April 6, 2017
WILLIAM H. SCHNEIDER, Indiana University
Photo caption

Courtesy Indiana University-Purdue University Indianapolis

Grantee Spotlight:

Professor of History and Director of the Medical Humanities Program
Indiana University


“NEH is not just about Shakespeare, Socrates, or the Civil War. Thanks to an NEH grant, I and a team of historians and anthropologists are helping scientists understand the origins of AIDS.

HIV research has focused primarily on narrow scientific questions. But epidemics don’t happen in a vacuum—they happen to people. By analyzing the historical and social context of 20th century Africa, our project will help explain how and why the viruses that cause AIDS emerged.

The NEH grant allowed us to do fieldwork and research medical records from colonial and missionary hospitals and the Red Cross. My research is on the history of blood transfusion in sub-Saharan Africa, which expanded as HIV entered the human population. Colleagues have: studied medical campaigns against smallpox and sleeping sickness that may have spread HIV through unsterilized needles; conducted interviews in Cameroon to document changes in hunting practices; and analyzed changes in population movement and prostitution in the Congo that accompanied the imposition of colonial rule.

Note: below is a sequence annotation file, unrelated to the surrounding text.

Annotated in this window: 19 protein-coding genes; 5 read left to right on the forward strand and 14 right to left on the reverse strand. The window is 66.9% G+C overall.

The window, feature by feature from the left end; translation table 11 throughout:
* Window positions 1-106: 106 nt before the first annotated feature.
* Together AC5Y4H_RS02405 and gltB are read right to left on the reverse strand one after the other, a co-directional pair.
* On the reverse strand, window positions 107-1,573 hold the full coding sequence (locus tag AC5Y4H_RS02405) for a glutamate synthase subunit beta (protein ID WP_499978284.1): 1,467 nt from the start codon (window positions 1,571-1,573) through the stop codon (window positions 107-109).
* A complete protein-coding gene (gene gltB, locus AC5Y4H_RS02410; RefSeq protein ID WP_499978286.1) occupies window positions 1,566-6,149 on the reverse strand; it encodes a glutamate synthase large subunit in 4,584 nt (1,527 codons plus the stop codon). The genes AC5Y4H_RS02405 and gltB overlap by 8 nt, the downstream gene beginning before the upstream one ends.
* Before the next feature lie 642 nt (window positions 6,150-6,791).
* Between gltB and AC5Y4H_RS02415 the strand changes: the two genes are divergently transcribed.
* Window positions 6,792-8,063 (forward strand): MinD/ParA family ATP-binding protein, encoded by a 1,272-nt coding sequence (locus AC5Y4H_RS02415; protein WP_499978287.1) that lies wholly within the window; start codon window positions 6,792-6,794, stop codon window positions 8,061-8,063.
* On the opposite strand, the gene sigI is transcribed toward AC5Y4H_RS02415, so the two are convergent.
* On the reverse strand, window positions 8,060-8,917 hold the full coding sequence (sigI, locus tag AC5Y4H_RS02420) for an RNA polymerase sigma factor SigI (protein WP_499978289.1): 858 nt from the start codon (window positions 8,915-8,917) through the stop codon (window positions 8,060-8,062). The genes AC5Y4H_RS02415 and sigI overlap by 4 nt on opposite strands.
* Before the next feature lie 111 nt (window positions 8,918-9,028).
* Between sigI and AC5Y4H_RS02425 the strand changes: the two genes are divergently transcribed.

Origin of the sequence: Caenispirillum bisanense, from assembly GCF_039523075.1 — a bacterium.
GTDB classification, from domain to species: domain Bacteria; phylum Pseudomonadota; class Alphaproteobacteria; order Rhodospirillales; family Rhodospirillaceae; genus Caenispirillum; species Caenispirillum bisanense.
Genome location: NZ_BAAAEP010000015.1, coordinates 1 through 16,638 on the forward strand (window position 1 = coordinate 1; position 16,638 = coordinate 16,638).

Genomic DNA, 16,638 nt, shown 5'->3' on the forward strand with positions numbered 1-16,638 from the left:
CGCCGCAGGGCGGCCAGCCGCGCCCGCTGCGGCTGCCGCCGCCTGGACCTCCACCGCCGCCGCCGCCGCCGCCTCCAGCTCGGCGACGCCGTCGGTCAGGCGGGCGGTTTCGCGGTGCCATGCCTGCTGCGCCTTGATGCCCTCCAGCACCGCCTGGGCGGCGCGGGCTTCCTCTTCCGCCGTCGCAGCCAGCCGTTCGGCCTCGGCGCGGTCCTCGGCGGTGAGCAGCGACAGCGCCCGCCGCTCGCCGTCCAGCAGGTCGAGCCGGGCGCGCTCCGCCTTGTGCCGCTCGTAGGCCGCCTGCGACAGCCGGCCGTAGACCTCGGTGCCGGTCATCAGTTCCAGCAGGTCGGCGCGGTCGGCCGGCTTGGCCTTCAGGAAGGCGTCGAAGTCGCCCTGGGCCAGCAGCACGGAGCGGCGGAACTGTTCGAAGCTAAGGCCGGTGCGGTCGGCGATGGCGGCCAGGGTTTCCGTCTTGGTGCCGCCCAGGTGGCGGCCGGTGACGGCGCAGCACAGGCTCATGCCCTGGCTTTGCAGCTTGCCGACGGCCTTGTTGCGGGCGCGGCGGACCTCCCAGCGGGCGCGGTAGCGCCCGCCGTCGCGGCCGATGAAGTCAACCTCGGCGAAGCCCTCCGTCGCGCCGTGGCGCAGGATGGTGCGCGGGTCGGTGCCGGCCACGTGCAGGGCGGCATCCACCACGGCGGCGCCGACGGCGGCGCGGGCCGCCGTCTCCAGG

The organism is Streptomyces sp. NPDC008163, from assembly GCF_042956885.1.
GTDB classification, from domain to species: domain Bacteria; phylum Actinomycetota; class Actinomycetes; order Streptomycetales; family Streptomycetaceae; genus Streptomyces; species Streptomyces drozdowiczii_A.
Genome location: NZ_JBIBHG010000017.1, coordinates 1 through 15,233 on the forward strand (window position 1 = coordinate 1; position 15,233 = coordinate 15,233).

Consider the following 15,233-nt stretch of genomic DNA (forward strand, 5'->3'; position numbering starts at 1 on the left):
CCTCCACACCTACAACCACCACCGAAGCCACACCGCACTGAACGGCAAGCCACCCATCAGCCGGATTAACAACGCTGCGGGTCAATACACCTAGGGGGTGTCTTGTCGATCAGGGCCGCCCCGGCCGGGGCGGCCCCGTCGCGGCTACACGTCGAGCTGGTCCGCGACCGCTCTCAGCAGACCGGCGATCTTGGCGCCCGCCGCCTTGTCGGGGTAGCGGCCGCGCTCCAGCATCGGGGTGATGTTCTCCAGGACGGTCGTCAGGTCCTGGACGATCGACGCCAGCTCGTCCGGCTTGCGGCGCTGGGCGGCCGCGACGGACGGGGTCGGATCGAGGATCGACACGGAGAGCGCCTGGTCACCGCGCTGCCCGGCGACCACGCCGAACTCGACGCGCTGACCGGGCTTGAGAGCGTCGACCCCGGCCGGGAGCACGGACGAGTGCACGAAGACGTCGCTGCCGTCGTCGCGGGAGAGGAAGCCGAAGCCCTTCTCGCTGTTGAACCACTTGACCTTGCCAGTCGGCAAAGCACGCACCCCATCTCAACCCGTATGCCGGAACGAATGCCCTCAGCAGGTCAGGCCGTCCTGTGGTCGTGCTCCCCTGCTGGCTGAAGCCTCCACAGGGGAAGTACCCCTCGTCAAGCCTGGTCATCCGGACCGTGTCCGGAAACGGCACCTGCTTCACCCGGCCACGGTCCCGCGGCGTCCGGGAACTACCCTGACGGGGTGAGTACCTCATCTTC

We hope not only to use historic and cultural data to determine how this worldwide pandemic occurred, but also create a model to study how other epidemics, like Ebola, spread through societies.”

Funding information

William Schneider and his team received a $290,000 NEH Collaborative Research grant for an international collaboration on the political, social, and cultural history of the emergence of HIV/AIDS.